Situated on the northwestern coastline of the Hawaiian island Kauai, Na Pali is more than just a marvelous snorkel spot. Na Pali means “cliffs” in the Hawaiian language, which is no coincidence if you take a look at the above picture. About 17 miles of cliffs, valleys, waterfalls and white sandy beaches stretch out between Ke’e Beach and Polihale Beach.
A Little History
The Na Pali Coast actually is an ancient fishing village, and there’s good reason for that. First of all, several shallow reefs run along the shore. These reefs acts as a barrier against waves and currents, which results in calmer water conditions next to the mainland. Various fish species enjoy these tranquil waters, even the Hawaiian green sea turtle and the Hawaiian monk seal. Besides fishing, ancient Hawaiians farmed foods in the deeper valleys. You can still feel these farming and fishing vibes whenever you visit the Na Pali coast.
Our Favorite Snorkel Spot on the Na Pali Coast
As you can see from the map below, the Na Pali coast hosts several beaches, caves and parks. It’s not that one is (or should be) better than the other. However, there’s nothing wrong with sharing a personal favorite (and many people actually agree with us). If you ever make it to Na Pali, and if you have no idea where to snorkel, consider to visit Nualolo Kai.
Nualolo Kai (Nualolo Beach)
Kai means “the sea” in Hawaiian language. So yes, you’ll be snorkeling in the sea (obviously). But here’s the thing: Nualolo Kai isn’t exactly easy (if possible at all) to visit on foot. There’s a hiking path to consider, however, this path is definitely not the easiest you’ll ever come across. Its steep and rough terrain is probably not the best idea for the average person. In our opinion, it’s best to join a boat or catamaran tour.
With its 2000 feet high cliffs in the background, Nualolo Kai Beach seems very small when passing it by boat. Just remember, once you’re in front of the beach, there’s a shallow reef right behind you. The tour operators will choose a perfect sport for snorkeling, after which you simply enter the water from their boat.
Here’s a very nice video that shows you Nualolo Kai (by boat and by drone):
Nualolo Reef and its Marine Life
As we already explained, shallow reefs run along the Na Pali shore. One in particular stands out from the crowd: Nualolo Reef. Not only does this reef break the Ocean waves, it also acts as a food source for the marine life. No wonder why fishing was one of the main food sources back in the days. Many typical Hawaiian reef fish enjoy this nutritious reef. Even sea turtles get their fair share from all the growing seaweed.
People say that the reef also acts as a barrier against predators like sharks, even though whitetip reef sharks are not uncommon within the area. When snorkeling, expect to observe triggerfish, butterflyfish, tang, parrotfish, wrasse, snapper, surgeonfish, moray eels, lobster, octopus and maybe even an eagle ray. Dolphins enjoy the Na Pali coast as well. It’s not uncommon to spot them whenever you join a boat tour (which we’ll cover later in this article).
You’ll be surprised how clear the Nualolo Kai water actually is. On a calm and sunny day it should definitely be possible to have a clear underwater view of up to about 20 feet. The area close to the shore is pretty shallow which makes it easy to observe corals and various fish species. You don’t have to dive down deep in order to spot a few sea turtles. Some of them simply enjoy to float on the ocean surface.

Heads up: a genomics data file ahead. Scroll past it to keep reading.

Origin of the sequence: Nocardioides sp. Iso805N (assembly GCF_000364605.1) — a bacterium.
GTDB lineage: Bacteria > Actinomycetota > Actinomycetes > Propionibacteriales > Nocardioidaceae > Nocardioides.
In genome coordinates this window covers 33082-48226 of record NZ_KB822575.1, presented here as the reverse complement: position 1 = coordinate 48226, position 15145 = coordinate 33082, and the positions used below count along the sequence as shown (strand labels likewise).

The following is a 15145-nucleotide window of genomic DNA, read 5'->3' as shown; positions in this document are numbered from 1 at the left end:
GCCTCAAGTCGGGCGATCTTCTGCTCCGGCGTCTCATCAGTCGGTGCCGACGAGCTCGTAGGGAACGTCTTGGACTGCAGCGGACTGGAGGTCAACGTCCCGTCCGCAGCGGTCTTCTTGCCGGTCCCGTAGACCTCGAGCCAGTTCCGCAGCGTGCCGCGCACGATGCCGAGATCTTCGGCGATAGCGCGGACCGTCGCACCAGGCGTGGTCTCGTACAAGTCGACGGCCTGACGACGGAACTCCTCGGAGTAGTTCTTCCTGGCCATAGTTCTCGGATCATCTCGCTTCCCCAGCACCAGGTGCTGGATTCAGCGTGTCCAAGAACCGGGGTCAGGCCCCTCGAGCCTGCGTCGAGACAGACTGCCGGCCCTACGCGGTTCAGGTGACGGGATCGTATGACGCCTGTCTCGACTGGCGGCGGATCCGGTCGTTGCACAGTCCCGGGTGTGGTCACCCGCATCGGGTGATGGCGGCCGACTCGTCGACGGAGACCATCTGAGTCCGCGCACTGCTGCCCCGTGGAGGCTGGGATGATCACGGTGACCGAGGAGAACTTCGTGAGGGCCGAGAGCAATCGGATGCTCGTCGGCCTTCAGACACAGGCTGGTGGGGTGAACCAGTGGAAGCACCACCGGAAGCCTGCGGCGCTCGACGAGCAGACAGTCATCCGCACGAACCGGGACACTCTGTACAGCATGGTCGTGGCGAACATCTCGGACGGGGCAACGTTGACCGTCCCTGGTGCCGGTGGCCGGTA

Like we already explained, in our opinion it’s best to join a boat tour. There are several companies to choose from. One option is Makana Charters and Tours (this links to their website). They offer various boats for both big and small groups, and one of their destinations is Nualolo Kai (as of writing this article).
The Makana company is able to provide all necessary snorkel gear and even gadgets that facilitate floating. Of course, if you have your own gear, that’s even better. The tour comes with drinks, snacks and even lunch. Bringing your own beverages and food is fine as well. Keep in mind that swimwear and towels are not included. We would also advise you to read our article about UV protection for snorkelers since sunscreen (and hats or whatever block UV rays) is also not included. Good to know is the fact that their boats offer shady areas and seats.
One last thing: These tours usually take about 5 hours. Seasickness is not common according to the crew, however, it happens. Even though their boats are quite stable, feel free to read our guide about snorkeling and seasickness. We share quite a few good tips and tricks in that article.
For snorkelers who absolutely don’t feel like joining a boat tour, consider to snorkel Ke’e Beach. This beach is located at the northernmost point of the Na Pali Coast and can be visited by car or shuttle.
In our personal opinion, Nualolo Kai on the Na Pali Coast is one of the very best snorkel locations in Kauai. We’d advise you to join a boat tour because hiking towards the beach is not exactly easy. Many Hawaiian fish species enjoy the shallow coral reef and even the Hawaiian green sea turtles are happy to welcome you to their own little paradise. With its farming and fishing history, visiting the Na Pali Coast is a breathtaking experience to never forget.